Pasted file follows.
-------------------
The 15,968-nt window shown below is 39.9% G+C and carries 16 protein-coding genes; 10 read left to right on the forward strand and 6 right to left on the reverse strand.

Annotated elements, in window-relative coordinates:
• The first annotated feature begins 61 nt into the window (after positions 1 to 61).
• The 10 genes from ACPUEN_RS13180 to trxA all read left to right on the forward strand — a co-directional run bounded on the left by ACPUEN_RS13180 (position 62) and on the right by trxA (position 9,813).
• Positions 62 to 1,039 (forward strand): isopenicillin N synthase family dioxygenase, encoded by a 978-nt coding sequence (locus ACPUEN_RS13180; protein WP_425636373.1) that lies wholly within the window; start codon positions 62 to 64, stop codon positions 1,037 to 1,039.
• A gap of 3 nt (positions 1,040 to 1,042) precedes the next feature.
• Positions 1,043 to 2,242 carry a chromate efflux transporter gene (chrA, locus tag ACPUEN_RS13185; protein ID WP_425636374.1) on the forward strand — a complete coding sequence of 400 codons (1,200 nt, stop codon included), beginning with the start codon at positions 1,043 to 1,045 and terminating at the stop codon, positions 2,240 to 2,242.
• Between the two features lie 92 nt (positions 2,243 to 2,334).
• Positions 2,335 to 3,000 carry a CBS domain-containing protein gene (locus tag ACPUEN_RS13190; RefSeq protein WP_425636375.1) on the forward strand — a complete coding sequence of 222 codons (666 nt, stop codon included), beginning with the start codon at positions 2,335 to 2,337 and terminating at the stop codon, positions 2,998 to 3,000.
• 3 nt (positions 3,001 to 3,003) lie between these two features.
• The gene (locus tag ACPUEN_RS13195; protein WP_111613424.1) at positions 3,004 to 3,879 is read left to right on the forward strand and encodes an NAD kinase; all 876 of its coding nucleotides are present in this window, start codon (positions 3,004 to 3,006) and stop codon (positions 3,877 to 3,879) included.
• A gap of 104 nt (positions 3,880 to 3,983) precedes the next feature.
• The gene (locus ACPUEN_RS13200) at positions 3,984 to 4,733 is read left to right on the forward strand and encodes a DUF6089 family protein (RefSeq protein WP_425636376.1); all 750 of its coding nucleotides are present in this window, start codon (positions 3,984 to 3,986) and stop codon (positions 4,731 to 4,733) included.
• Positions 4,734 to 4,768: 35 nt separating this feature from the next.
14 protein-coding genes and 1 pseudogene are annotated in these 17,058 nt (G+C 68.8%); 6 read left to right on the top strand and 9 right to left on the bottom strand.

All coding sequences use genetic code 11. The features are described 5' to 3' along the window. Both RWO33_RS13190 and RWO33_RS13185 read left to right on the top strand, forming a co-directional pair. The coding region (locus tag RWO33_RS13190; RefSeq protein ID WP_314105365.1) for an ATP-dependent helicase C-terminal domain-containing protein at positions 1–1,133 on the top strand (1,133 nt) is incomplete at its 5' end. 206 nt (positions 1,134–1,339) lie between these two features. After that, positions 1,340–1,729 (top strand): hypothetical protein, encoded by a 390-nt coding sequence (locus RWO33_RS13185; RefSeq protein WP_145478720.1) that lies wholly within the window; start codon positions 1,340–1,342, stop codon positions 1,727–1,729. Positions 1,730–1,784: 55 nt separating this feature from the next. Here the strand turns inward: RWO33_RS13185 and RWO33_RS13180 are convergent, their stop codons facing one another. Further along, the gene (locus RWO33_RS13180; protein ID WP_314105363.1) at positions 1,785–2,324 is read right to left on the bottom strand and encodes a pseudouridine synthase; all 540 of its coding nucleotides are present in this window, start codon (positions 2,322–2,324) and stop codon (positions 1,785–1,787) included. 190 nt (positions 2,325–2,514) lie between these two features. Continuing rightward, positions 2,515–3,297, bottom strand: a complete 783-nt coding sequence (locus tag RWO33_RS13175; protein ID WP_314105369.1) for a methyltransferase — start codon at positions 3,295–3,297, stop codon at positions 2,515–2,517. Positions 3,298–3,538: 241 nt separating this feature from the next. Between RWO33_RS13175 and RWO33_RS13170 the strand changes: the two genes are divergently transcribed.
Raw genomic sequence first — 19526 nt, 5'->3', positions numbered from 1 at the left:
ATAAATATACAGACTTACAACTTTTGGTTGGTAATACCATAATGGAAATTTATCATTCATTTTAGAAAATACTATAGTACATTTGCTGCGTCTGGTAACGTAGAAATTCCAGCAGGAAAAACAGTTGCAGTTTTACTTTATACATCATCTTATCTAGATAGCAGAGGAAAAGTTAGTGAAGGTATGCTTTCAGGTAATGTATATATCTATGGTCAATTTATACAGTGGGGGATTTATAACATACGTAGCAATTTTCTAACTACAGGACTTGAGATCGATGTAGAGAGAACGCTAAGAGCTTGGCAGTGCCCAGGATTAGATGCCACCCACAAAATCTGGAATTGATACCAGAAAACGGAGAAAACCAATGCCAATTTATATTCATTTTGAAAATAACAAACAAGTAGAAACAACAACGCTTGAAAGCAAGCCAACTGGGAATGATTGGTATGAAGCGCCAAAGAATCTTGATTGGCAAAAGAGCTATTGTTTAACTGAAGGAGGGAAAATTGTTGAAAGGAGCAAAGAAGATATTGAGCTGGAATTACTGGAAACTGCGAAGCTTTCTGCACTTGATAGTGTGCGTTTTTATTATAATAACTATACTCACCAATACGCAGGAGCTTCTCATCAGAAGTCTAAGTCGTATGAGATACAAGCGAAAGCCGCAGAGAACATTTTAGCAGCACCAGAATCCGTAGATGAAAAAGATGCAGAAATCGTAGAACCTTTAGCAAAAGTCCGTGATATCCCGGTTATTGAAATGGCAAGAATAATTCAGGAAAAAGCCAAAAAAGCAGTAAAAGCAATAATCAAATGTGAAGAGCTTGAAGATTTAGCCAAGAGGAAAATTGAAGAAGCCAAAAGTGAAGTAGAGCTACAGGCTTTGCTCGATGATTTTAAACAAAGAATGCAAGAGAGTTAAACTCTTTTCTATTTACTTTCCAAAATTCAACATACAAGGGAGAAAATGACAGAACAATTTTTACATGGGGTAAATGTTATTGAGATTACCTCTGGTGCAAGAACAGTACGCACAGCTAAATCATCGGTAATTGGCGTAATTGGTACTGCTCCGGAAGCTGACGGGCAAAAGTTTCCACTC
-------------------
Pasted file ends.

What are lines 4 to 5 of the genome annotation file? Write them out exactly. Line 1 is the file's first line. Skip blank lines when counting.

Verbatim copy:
• The 10 genes from ACPUEN_RS13180 to trxA all read left to right on the forward strand — a co-directional run bounded on the left by ACPUEN_RS13180 (position 62) and on the right by trxA (position 9,813).
• Positions 62 to 1,039 (forward strand): isopenicillin N synthase family dioxygenase, encoded by a 978-nt coding sequence (locus ACPUEN_RS13180; protein WP_425636373.1) that lies wholly within the window; start codon positions 62 to 64, stop codon positions 1,037 to 1,039.